So 2020 comes to an end and many will be wishing good ridance to it. Travel restictions have meant that photographic opportunities have been few and far betwen this year and frankly the weather hasn’t helped either. Who knows what 2021 will bring but one thing is for sure, climate change is having a dramatic impact on the weather, it seams that dry crisp winters are a thing of the past to be replaced with seemingly endless drab grey days and rain. A final year-end walk and a final couple of photographs.Continue reading “Year-end Walk”
The Pandemic drags on and opportunities to get out and about to photograph the wildlife have been few and far between. A brief foray to Suffolk & Norfolk yielded little with many of the popular sites overwhelmed with holiday makers that should have been abroad staycationing instead – so just a couple of images – hopefully autumn and winter will bring a little more activity and perhaps a little more enthusiasm on my part.Continue reading “A Quiet Summer”
By popular request, well a couple of people asked, I thought I would attempt to answer a question that I quite often see discussed online that is “How much better is the image quality from the Olympus M Zuiko 300mm f/4 Pro than the Olympus M Zuiko 4-150mm f/2.8 Pro with the MC20 2x teleconverter ?”
Following on from my post yesterday regarding getting extra reach out the excellent Olympus M Zuiko 300m f/4 Pro lens where I concluded that the MC14 and MC20 teleconverters do produce better image quality than simply cropping the image in post production, I thought it would be useful to look at the fifth option for getting extra reach namely not using the 300mm at all but replacing it with something longer.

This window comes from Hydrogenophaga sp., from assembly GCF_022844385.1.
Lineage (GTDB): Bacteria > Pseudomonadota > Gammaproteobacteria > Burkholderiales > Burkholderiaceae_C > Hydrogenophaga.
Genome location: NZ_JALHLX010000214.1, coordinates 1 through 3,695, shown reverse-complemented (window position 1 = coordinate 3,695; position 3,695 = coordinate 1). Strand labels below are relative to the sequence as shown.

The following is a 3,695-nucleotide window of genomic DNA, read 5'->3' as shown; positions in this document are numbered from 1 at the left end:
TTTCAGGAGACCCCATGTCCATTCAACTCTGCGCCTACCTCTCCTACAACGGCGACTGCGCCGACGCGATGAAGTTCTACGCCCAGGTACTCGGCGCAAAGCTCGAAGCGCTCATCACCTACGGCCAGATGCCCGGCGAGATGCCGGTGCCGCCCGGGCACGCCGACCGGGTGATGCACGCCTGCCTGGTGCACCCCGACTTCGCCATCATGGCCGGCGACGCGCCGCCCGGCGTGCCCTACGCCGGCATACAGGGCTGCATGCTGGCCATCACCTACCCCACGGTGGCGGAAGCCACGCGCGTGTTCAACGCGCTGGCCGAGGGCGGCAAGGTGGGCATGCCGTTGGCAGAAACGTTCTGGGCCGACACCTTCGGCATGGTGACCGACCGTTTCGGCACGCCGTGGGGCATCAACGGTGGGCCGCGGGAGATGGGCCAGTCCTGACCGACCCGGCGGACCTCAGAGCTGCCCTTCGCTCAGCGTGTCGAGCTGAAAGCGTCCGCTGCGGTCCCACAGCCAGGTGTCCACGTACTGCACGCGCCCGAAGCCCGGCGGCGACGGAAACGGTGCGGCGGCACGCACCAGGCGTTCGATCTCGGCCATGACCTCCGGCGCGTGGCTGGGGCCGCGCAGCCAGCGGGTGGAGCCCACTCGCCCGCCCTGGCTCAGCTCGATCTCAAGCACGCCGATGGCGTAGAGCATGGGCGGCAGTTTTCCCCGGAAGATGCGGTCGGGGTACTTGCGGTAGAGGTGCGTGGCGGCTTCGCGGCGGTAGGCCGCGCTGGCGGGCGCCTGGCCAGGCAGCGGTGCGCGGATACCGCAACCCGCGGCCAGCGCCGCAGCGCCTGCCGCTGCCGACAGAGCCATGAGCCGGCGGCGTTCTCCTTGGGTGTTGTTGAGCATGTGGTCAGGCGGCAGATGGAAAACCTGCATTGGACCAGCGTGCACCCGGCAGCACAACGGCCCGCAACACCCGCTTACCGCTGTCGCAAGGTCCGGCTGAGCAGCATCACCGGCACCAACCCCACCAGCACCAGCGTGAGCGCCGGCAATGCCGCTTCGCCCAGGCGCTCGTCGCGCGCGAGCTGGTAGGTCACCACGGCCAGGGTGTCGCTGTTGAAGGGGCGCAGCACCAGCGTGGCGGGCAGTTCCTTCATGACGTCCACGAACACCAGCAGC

As primarily a wildlife photographer my most used lens by some margin is the excellent Olympus M.Zuiko 300mm f/4 Pro. For a 600mm full frame equivalent lens it is light and compact these being the key reasons why I use m43 cameras. It is as sharp as any lens I have ever owned, including Canon’s big whites, and the optical image stabilisation combined with the IBIS of my OMD EM1 mkII is nothing short of astonishing.
By way of a postscript a few days after we left Sri Lanka and transited with Emirates through Dubai, Dubai Airport was closed to transit passengers and whilst we probably could still have got home on a direct flight we think in retrospect we did the right thing.
14 March 2020
A twist in the tail today which unfortunately meant a premature end to our Sri Lankan trip.
13 March 2020
This morning we returned to our preferred Yala Block 5. It was a little quieter today perhaps due to the extreme heat which really does make a large part of the day fairly sterile when it comes to birding and no doubt the Leopards were also avoiding the heat and thus also us unfortunately.
12 March 2020
We were a little uncertain whether to bother with Yala Block 1 but given that we had plenty of time we thought we would, so at dawn we joined the long queue of jeeps waiting to enter the park, not a promising sign from our perspective but time would tell.
11 March 2020
Bundala National Park today. Bundala is an internationally important wetland area, it was the first RAMSAR designated site in Sri Lanka.
As usual we were at the gate before dawn.